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How Does Bacteria Cause Diseases

How Does Bacteria Cause Diseases

How does bacteria cause diseases in humans is a question one often wonders about. We all know that pathogenic bacteria when given an opportunity, will gladly cause an infection. What exactly takes place on the cellular level that makes us sick, will be discussed in the following article. Read on and learn some interesting facts about bacterial diseases.
Batul Nafisa Baxamusa
Last Updated: Jan 21, 2018
One of the common causes of illnesses in humans is germs. And when one says the term 'germs', they either mean bacteria, viruses, fungi, protozoa or helminths. Of these infectious agents, one of the most common cause of serious illnesses in humans is bacteria. They are really, tiny microorganisms that are visible only with the aid of a microscope. These tiny microorganisms have a specific pathway that leads to development of an infection in an otherwise healthy person.
What Makes Bacteria Pathogenic?
Bacteria are known as pathogens as they are able to cause a disease in plants, insects, animals as well as humans. The ability of bacteria to cause disease is called pathogenicity. This pathogenicity is expressed in terms of virulence. This means the degree of pathogenicity a particular organism exhibits. There are a few determinants of virulence that give bacteria its ability to cause a disease. These determinants of virulence can either be a genetic code, biochemical pathway or structural feature. Let us have a look at the factors that makes bacteria pathogenic:
Fimbriae
The fimbriae, (also called pili) are hair-like structures present on the surface of the bacteria body. These fimbriae help the bacteria to attach themselves to certain sites within the body. This helps prevent the bacteria from being washed away by body fluids. Fimbriae are commonly seen in most of the enterobacteria, like E.coli. These bacteria generally cause urinary tract infections. Thus, the pili prevents the bacteria from being washed away from the bladder through urine.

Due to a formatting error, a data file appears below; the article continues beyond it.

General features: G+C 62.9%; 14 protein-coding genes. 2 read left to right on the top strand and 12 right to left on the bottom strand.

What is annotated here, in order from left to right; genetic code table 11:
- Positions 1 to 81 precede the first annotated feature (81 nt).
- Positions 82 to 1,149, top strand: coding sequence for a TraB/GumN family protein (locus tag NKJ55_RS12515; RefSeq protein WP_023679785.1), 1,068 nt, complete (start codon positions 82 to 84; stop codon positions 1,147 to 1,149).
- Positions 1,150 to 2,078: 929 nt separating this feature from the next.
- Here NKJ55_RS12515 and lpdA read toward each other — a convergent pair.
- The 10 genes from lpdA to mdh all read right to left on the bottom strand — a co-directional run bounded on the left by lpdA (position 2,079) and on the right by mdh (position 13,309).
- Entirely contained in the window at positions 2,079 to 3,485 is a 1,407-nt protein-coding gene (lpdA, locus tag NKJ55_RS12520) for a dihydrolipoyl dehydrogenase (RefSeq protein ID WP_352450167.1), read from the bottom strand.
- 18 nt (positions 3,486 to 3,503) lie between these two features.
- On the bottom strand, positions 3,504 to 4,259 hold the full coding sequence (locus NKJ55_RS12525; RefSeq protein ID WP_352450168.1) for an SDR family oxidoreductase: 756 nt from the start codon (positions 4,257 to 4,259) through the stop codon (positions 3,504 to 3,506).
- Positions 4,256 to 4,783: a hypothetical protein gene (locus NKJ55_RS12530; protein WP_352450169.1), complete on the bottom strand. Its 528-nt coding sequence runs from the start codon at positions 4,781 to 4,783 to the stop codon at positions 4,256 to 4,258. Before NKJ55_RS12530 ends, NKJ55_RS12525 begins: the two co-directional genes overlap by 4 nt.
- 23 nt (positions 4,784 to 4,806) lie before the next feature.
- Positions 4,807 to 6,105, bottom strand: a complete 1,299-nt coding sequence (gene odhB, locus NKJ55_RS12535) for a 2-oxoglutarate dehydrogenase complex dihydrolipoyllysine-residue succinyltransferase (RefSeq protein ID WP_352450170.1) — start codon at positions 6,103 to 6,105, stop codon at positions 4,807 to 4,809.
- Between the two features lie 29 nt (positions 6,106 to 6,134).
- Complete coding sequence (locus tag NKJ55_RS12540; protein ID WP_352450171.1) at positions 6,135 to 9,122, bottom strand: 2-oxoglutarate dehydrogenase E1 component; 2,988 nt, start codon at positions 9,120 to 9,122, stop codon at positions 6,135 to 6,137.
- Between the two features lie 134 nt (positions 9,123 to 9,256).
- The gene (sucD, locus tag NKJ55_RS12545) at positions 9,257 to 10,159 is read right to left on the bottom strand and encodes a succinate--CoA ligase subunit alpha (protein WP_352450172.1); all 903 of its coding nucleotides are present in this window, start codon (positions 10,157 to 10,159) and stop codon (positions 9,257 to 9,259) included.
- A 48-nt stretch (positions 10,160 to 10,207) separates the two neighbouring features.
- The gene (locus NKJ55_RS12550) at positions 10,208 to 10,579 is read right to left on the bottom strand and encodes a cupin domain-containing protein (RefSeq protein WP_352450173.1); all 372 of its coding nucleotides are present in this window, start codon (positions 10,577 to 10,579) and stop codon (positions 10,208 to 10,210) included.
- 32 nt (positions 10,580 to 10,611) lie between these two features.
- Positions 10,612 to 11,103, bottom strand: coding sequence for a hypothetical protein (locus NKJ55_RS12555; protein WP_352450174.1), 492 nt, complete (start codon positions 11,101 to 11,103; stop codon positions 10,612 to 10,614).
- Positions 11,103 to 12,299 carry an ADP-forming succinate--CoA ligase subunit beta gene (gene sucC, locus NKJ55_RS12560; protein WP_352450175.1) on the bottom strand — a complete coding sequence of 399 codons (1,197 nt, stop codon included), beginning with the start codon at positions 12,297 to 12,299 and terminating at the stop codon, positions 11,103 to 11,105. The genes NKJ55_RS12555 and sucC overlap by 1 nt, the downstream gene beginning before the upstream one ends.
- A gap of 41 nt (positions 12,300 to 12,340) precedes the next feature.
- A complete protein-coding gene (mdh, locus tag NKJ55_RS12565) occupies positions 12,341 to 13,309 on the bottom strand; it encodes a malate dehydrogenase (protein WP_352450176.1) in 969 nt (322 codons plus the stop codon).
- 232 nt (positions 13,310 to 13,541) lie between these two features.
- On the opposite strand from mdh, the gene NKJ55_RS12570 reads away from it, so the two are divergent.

Flagella
Flagella are long tail-like structures that help the bacteria swim or move. These flagella help the bacteria migrate to its site of infection and survive. Thus, flagella in this way helps increase bacterial pathogenicity.
Toxins
Bacteria produces toxic compounds that cause harmful effects on the body. These compounds are nothing but toxins that cause vomiting and diarrhea. These toxins are very harmful and can even induce severe pain, high fever as well as lead to paralysis. Most bacteria are completely harmless, if they fail to produce toxins. One of the classical examples where toxins are commonly seen is in the case of bacteria that cause food poisoning.
Invasion
Some bacteria have the ability to invade the body cells and cause pathogenicity. Some bacteria destroy the cells as they feed on the cellular content. For example, Salmonella typhimurium has the ability to destroy intestinal cells and cause severe diarrhea. One of the chronic diseases caused due to invasion is tuberculosis. The Mycobacterium tuberculosis invades the cells of the lungs and destroys the cells.
However, not all bacteria are able to cause disease in humans. Although they are pathogenic in nature, the body's natural defense prevents them from doing any harm. Thus, only if the bacteria is smart enough to hide, evade or fight back the immune reactions of the body, it will be able to cause disease. Let us now have a look at the strategies undertaken by bacteria to cause diseases in humans.